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Biden administration's abortion-related rule challenged in litigation

The rule requires employers in states that have largely outlawed abortion such as Louisiana and Mississippi to accommodate abortions or else face federal lawsuits for monetary damages and injunctive relief as any violation of EEOC rules can draw.

Published: May 14, 2024 11:04pm

(The Center Square) -

The attorneys general of Louisiana and Mississippi have filed a lawsuit seeking to stop a new rule by the Equal Employment Opportunity Commission that they say could impose a national abortion regime.

Louisiana Attorney General Liz Murrill and Mississippi Attorney General Lynn Fitch filed the complaint in the U.S. District Court in Lake Charles on Monday that seeks to challenge a rule that would require employers to accommodate employees' abortions under the Pregnant Workers Fairness Act.

This bipartisan bill was intended to provide protections for pregnant women in the workplace, including "reasonable accomodations" related to pregnancy, childbirth or related medical conditions.

The two Republican attorneys general are seeking an injunction to stop the rule, which goes in effect 60 days after it has been filed in the federal register. The rule is intended to implement the provisions of the Pregnant Workers Fairness Act passed by Congress in 2022.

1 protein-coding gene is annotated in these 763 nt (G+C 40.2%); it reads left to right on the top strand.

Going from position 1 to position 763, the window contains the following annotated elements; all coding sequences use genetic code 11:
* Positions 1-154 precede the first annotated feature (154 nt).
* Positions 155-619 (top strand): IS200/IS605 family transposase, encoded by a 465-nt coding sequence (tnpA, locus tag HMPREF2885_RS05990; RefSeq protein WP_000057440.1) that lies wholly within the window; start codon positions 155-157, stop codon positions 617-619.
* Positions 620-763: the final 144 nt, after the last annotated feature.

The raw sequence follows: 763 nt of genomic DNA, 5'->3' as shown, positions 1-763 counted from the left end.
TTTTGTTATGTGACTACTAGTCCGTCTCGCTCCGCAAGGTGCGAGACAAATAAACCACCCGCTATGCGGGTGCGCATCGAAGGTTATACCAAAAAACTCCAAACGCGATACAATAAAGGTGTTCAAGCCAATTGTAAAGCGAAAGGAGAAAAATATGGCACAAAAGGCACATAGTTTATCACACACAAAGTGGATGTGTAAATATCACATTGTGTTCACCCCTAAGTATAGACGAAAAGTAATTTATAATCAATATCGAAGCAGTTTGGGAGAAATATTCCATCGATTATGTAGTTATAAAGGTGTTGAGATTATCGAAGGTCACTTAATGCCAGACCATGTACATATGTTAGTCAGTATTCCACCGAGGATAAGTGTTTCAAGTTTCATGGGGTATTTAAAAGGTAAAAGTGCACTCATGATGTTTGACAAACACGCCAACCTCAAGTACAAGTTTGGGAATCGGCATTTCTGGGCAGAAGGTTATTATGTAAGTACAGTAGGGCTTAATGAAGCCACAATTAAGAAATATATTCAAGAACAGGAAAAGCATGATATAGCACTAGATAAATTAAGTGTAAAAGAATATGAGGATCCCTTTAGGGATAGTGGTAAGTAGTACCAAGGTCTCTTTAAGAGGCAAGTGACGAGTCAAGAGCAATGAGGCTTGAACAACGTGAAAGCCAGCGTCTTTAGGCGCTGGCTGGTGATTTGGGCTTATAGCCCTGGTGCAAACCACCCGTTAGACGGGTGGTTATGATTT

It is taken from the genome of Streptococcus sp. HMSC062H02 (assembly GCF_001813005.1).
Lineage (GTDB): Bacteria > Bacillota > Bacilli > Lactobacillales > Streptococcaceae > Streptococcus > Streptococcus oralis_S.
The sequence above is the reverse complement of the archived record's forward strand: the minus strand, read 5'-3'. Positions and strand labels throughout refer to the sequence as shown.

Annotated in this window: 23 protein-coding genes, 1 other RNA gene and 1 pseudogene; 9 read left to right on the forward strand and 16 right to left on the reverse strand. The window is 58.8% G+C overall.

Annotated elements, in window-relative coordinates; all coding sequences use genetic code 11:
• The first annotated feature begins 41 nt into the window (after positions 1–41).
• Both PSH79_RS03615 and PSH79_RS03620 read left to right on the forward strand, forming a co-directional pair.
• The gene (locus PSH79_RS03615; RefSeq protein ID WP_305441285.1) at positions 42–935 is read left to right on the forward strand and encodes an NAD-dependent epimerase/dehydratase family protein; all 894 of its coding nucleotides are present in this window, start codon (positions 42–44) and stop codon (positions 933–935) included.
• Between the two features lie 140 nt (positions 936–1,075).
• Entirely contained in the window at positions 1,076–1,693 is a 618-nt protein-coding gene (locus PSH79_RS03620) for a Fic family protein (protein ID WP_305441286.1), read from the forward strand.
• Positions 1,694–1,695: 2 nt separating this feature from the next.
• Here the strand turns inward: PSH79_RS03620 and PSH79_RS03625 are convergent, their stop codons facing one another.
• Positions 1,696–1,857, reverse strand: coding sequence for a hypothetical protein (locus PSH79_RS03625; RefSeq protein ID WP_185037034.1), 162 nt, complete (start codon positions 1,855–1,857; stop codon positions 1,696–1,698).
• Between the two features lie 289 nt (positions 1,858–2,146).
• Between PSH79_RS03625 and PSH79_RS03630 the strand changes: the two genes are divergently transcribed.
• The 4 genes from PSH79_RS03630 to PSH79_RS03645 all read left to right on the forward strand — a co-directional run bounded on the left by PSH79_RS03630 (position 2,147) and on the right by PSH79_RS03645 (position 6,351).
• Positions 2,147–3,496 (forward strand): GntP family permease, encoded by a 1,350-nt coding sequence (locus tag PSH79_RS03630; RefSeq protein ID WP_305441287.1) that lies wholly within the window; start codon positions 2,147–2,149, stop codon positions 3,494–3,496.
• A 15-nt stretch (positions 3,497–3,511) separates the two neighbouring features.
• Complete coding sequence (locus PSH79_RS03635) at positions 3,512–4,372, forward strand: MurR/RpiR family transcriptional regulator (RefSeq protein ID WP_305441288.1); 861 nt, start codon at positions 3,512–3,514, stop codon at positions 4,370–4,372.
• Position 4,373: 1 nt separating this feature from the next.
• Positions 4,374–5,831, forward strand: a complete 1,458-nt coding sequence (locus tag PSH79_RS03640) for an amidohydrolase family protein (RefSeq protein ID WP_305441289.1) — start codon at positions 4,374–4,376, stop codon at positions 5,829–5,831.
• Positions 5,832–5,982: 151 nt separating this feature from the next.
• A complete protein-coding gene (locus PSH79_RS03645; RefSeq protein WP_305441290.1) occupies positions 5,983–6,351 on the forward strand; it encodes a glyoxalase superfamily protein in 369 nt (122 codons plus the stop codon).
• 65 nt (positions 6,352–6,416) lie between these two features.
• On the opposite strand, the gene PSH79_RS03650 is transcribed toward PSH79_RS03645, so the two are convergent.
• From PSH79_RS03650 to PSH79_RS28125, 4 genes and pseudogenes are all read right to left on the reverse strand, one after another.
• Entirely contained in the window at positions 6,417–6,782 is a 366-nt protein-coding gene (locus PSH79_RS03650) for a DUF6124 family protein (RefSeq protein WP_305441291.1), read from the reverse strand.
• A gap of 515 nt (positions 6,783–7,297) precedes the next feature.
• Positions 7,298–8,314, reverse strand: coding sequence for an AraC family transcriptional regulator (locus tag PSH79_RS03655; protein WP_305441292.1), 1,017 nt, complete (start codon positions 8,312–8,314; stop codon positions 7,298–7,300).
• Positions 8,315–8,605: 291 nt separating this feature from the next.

"This new action by the EEOC is another example of bureaucrats rewriting acts of Congress to their own liking, and it's unconstitutional," Murrill said in a news release. "We will continue to challenge this administration's overreach and protect pregnant women."

In the complaint, the two attorneys general say the new rule, which doesn't require employers to pay travel costs for an abortion or an employee's insurer to pay for an abortion, runs afoul of the U.S. Supreme Court decision in Dobbs v. Jackson Women's Health Organization, which overturned the Roe v. Wade decision and sent abortion policy back to the states.

The rule requires employers in states that have largely outlawed abortion such as Louisiana and Mississippi to accommodate abortions or else face federal lawsuits for monetary damages and injunctive relief as any violation of EEOC rules can draw.

"The Pregnant Workers Fairness Act was a bipartisan effort to help women in the workplace while they are pregnant and following childbirth," Fitch said in a news release. "But the Biden administration is threatening to derail commonsense measures, like adequate seating, bathroom and water breaks, and relaxed dress codes, by reading into the law required accommodations for elective abortion, even where that overrides the will of the people or the religious liberty of the employer.

"This administration will stop at nothing to undo the Dobbs decision, which gave the people back their power over abortion policymaking and to impose a national abortion regime."

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